Maurice Ravel: La Valse
Maurice Ravel composed La Valse between 1919 and 1920, with the premiere taking place on 12th December 1920 in Paris. Although originally conceived as music for ballet, La Valse is now more commonly heard as a concert piece. The commission from the work came from Sergei Diaghilev, with the original title reading as La Valse, poème chorégraphique. The work was to be used for a new production by the Ballets Russes, however after Ravel completed the score, Diaghilev bailed. He disliked the music and commented that it had “no balletic character.” This then led to the ballet not being produced at all, as well as Diaghilev and Ravel’s relationship coming to a sour end.
La Valse has been described as a tribute to the waltz, with the score showing this short description at the start:
“Clouds whirl about. Occasionally they part to allow a glimpse of waltzing couples. As they gradually lift, one can discern a gigantic hall, filled by a crowd of dancers in motion. The stage gradually brightens. The flow of chandeliers breaks out fortissimo.
Due to the work being composed post-World War I, many have surmised that La Valse’s ethos lies in that of themes of war:
“Whether or not it was intended as a metaphor for the predicament of European civilization in the aftermath of the Great War, its one-movement design plots the birth, decay and destruction of a musical genre: the waltz.” – George Benjamin
This seemed to not be the case, however, with Ravel setting the record straight about his intentions:
“While some discover an attempt at parody, indeed caricature, others categorically see a tragic allusion in it – the end of the Second Empire, the situation in Vienna after the war. This dance may seem tragic, like any other emotion…pushed to the extreme. But one should only see in it what the music expresses: an ascending progression of sonority, to which the stage comes along to add light and movement.
It doesn’t have anything to do with the present situation in Vienna, and it also doesn’t have any symbolic meaning in that regard. In the course of La Valse, I did not envision a dance of death, or a struggle between life and death – the year of the choreographic setting, 1855, repudiates such an assumption!”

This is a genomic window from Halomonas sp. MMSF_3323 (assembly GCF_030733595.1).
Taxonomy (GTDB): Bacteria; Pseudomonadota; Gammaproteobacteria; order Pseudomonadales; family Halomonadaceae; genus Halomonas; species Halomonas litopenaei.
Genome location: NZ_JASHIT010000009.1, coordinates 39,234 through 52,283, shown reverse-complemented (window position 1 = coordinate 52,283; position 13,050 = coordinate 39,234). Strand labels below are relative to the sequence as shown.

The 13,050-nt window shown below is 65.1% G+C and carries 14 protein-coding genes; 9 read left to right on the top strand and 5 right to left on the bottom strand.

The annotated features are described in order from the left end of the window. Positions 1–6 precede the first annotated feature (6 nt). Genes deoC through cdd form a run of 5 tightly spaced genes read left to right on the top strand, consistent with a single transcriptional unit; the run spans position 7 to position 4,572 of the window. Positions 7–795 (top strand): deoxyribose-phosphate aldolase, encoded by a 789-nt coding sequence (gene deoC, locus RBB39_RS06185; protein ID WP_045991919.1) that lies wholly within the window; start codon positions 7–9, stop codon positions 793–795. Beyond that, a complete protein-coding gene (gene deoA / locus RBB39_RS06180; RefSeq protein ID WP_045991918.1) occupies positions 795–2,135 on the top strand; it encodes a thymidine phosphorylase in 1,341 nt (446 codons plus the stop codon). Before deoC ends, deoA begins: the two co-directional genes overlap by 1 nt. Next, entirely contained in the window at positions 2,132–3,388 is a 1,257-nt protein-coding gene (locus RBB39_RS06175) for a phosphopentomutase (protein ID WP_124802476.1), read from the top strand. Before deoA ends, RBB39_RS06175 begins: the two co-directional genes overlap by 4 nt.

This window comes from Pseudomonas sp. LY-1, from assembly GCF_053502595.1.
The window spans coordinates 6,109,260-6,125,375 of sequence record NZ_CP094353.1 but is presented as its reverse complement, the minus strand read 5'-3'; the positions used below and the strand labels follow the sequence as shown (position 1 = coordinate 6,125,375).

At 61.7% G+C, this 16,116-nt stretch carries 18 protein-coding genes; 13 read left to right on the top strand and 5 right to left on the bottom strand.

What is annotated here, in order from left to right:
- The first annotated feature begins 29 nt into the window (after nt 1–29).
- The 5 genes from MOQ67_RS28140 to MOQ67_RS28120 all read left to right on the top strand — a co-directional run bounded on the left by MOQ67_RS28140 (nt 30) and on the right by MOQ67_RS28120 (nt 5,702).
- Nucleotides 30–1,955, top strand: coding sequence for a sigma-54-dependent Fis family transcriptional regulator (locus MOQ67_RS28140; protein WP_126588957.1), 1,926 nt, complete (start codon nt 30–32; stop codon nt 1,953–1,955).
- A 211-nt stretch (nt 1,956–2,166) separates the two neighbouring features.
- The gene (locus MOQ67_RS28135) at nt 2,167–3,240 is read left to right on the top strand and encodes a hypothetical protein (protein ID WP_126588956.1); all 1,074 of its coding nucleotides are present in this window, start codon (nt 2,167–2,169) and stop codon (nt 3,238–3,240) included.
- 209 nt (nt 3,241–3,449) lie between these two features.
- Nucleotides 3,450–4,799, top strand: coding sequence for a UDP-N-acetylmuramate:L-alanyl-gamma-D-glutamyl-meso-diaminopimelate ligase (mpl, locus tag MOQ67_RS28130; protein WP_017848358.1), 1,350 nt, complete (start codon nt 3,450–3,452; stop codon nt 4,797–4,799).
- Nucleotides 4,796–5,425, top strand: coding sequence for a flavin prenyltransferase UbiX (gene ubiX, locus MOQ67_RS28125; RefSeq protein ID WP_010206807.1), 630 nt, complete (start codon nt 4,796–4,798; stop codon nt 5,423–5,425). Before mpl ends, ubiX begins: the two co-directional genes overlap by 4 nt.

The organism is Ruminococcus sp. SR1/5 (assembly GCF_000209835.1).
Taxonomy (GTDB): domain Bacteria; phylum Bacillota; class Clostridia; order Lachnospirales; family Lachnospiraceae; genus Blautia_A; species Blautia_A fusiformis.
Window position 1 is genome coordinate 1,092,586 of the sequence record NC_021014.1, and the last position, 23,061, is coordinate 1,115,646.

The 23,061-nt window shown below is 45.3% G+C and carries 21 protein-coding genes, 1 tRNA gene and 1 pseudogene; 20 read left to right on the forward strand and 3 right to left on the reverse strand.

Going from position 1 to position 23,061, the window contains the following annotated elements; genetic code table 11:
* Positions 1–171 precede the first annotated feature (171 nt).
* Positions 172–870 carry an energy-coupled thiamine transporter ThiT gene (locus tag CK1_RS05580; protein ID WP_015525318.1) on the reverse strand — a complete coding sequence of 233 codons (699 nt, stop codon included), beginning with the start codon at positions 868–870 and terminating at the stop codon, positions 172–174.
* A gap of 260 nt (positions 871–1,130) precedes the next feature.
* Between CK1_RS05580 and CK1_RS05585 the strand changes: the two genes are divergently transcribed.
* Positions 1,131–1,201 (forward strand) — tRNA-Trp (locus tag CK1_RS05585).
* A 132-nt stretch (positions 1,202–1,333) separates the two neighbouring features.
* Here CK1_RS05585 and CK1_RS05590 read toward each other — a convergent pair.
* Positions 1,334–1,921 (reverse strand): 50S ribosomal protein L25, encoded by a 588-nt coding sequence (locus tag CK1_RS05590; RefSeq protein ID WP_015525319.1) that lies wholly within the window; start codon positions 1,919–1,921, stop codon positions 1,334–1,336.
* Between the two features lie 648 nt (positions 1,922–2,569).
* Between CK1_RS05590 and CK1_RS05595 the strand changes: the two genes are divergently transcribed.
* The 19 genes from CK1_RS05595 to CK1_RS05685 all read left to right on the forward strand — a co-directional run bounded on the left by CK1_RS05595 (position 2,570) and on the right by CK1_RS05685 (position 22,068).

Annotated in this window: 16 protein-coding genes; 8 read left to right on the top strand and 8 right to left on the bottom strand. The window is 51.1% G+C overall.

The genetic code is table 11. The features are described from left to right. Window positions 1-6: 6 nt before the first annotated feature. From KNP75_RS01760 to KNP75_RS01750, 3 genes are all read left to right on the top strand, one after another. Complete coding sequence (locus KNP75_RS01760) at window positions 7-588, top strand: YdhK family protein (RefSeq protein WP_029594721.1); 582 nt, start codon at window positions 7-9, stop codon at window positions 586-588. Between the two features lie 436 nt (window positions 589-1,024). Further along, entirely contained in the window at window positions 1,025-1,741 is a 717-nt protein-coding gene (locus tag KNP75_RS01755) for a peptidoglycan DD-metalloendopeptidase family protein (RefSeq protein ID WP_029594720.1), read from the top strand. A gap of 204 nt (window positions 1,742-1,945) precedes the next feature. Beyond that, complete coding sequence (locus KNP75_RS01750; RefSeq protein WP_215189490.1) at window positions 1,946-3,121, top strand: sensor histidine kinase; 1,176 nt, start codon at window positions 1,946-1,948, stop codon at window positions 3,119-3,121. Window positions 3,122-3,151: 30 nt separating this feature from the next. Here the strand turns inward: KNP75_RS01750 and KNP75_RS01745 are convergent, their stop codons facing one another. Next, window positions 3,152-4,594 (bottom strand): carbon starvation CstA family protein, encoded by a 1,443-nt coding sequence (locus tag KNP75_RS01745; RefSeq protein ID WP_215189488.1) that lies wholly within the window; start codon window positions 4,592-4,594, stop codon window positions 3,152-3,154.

This impressionistic take on a classic Viennese Waltz begins with a hazy opening, which encapsulates the idea of clouds clearing the way so you can see the dancing couples. Ravel had a true fascination for the waltz, how it was structured and how it translated into dance. In 1906, Ravel wrote to his friend Jean Marnold:
“You know of my deep sympathy for these wonderful rhythms, and that I value the joie de vivre expressed by the dance.”
As La Valse begins to grow in dynamic, so does the tension in the music. Expanding through a long crescendo, the music is intermittently interrupted and restarted, leading to an energetic and dramatic climax. The captivating rhythms swirl with the carefree nature of parts of La Valse. This resonates with the general thoughts on this social dance, with its domination of Viennese ballrooms being a particular focal point.
Described as carefree, seductive and mind-numbing, the waltz posed an interesting stance in a then crumbling Austrian society. Falling under an intensely reactionary government in the midst of the 19th century, society in Vienna was a delicate matrix. The waltz gave the impression that everything was okay, with many people taking part in the art of dance or music to hide this. The mindless whirling around a ballroom successfully concealed a government volcano that was soon to erupt.
La Valse can be read in two halves. The first, a quintessential Ravelerian impressionistic waltz style, the second a captivating, violent and expressionistic representation of the demise of society at the time. Conscious or not, Ravel’s two halves of La Valse play perfectly into this society story.
After the dark and moody introduction led by the basses, variations of the main melodic material begin to surface. Led by the bassoons, there are a handful of waltz fragments that are heard. What makes La Valse so effective is Ravel’s use of opulent orchestrations, an eclectic mixture of atmospheres and an array of effects such as string slides and using commonly underused bass instruments such as contrabassoons.
Ravel’s captivating orchestrations captures the violence and glitter of a society that was rapidly fading aware. His use of grotesque humor and horror leads to the twisted ending which becomes an intense dance of death.
In a tribute after Ravel’s death in 1937, Paul Landormy described La Valse as:
“The most unexpected of the compositions of Ravel, revealing to us heretofore unexpected depths of Romanticism, power, vigor, and rapture in this musician whose expression is usually limited to the manifestation of an essentially classical genius.”
From Ravel’s masterful orchestration to his use of the waltz structure, La Valse is one of his most intense and musically colourful works.
This blog is dedicated to my friends at Orchestre National de Lille
Ⓒ Alex Burns
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